Good Gardening Intentions Not So Evident

good gardening intentions,

Warsaw University Botanical Garden plan

My gardens are made of the best intentions.

In the winter I flip through gardening catalogs and map out planting schemes. I read diverse and wonderful books like Gaia’s Garden: A Guide to Home-Scale Permaculture, The Winter Harvest Handbook: Year Round Vegetable Production Using Deep Organic Techniques and Unheated Greenhousesand Invasive Plant Medicine: The Ecological Benefits and Healing Abilities of Invasives. I tell myself I’ll be a better gardener the next spring. More energetic, more diligent, more heat tolerant.

That doesn’t happen.

I intend to plant with deep reverence for seed and soil. And I start out that way. But somehow I always find myself hurrying to get one more row in before the sprinkling rain becomes a downpour. The seeds I so carefully saved dump out as I bend over like peasant women have done for eons. The dirt I thought reasonably crumbly is, instead, filled with clay-ish clods unlikely to make a hospitable home for new life.

Indoors it’s not much better. No one is more optimistic than I with my peat pots, grow lights, and warming trays. I talk to those seeds as I plant them, bless them as I mist them, greet sprouts with happy enthusiasm. Somehow between March starting and May setting out, those plants end up looking like the odd kids among their nursery-raised fellows.

Then the heat hits and my best intentions fail. This year, just as every other year, my not-so-well-maintained garden is a constant surprise. I mistake watermelon radish sprouts for weeds and pull them all out. The row I replanted, thinking the beets didn’t germinate, now contains both beets and arugula. Volunteer tomatoes and scarlet runner beans thrill me. Volunteer tomatillo plants plague me. The fig trees we planted against our stucco’d south-facing wall are thriving after a harsh winter, with actual figs ripening. The hardy kiwis we planted against a giant arbor are, embarrassingly, only a foot tall.

But the biggest delight is how much the garden doesn’t need me. My ministrations are marginal, hardly necessary next to nature’s real magic. Sure, I water pretty diligently from our rain barrel and pond. I weed a little every day, but not much, since hot weather makes me feel like keeling over. But I’m not remotely responsible for the riot of life growing around me. These flowers, vegetables, and weeds are all beautiful.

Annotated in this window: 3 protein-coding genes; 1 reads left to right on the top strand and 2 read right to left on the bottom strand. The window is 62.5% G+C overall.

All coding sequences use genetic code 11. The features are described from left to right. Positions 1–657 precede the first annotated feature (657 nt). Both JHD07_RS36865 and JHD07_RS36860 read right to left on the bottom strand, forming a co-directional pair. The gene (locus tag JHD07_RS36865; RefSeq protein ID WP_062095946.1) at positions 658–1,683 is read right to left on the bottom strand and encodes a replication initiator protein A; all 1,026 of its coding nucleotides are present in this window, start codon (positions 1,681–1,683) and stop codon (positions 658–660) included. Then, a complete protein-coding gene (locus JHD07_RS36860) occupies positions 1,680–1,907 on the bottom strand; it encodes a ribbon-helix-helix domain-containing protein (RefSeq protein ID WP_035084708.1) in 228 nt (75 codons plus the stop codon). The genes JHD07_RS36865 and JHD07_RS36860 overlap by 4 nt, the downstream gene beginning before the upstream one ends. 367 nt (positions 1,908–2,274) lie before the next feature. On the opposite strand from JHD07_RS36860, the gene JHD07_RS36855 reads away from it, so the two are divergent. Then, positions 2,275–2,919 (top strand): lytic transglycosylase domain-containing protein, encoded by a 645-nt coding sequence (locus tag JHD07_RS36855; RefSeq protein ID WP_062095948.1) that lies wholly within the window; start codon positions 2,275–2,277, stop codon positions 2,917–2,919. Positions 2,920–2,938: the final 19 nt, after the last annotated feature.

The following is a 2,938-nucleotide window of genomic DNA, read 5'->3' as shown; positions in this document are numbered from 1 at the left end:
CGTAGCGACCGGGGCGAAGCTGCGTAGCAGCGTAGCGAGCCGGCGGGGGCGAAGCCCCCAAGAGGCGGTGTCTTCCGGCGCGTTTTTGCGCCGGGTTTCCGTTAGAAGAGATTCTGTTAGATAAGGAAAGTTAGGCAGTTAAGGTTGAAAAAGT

This time of year is truly nature’s long gift-giving holiday. Every day I come in with armfuls of produce. A basket of basil and garlic to make pesto. Cucumbers and tender squash for salad. Baskets of beans, potatoes, and kale to layer in a frittata with our hens’ eggs. A few tomatoes for salsa. Soon we’ll be canning day after day, filling shelves in the cellar with food that’ll last until late next summer. My good intentions may not be evident along the rows ragged with weeds, but Earth’s good intentions are abundantly obvious. For that I’m endlessly grateful.

About Laura Grace Weldon

Laura Grace Weldon is the author of four books and served as 2019 Ohio Poet of the Year. She's the editor of Braided Way: Faces & Voices of Spiritual Practice. She works as a book editor, teaches writing workshops, and maxes out her library card each week.
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5 Responses to Good Gardening Intentions Not So Evident

  1. katechiconi says:

    Gardens are, I think, a little like children. Give them good soil to grow in, a little encouragement and they’ll do a great job of growing up all by themselves! I too have a shelf full of books, but have found that the best teacher is the climate and experience. Something that used to work very well in England, or Melbourne, or northern New South Wales is completely pointless here, where the daily rainfall can be measured in tens of centimetres rather than millimetres, where the sun shines for more than 300 days a year and where the enemy is not the cold, but the humidity. I’ve had to say goodbye to a lot of vegetables who simply refuse to live here, but in the process, I’ve discovered all sorts of others!

  2. Margaret says:

    Oh, dear friend, you have stated exactly my experience! I used to even plan to keep a garden journal, and various friends have given me beautiful ones over the years. Then I realized that in any already too-planned-out life, I like having my garden be chaotic and full of surprises. And now I’ve gone and added three chickens to the mix, who have their own ideas about how gardens should grow. It’s all great fun, and every day is a blessed surprise and a space of tranquility amidst the chaos.
    Brava for writing about it for all us chaotic gardeners!

  3. Bill says:

    You describe very well what most of us probably feel. Your comment about rushing one more row in, after having intended to be reverent and intentional, especially hits home this morning. I did that last night. Despite knowing how important planting is, and how important it is to me now not to live life in a hurry, I stayed out late last night, planting in the dark, because I wanted to finish the garden before it rained again. So I worked late, rushed it, didn’t do or appreciate it as I should have, and it didn’t rain.

    But I love how you end the post with the beautifully expressed truth that despite our often poor attempts to tame and manage the earth, every year she offers us an abundance of life-sustaining gifts. I’m glad I read this this morning. I’m going to try to go slow today. 🙂

    • It’s hard to balance isn’t it Bill? Our planting plans have been rained out many times, so logic tells us to hurry. Yet when we hurry, we’re not only somewhat disengaged from the process but also more likely to make mistakes. Ah, life….

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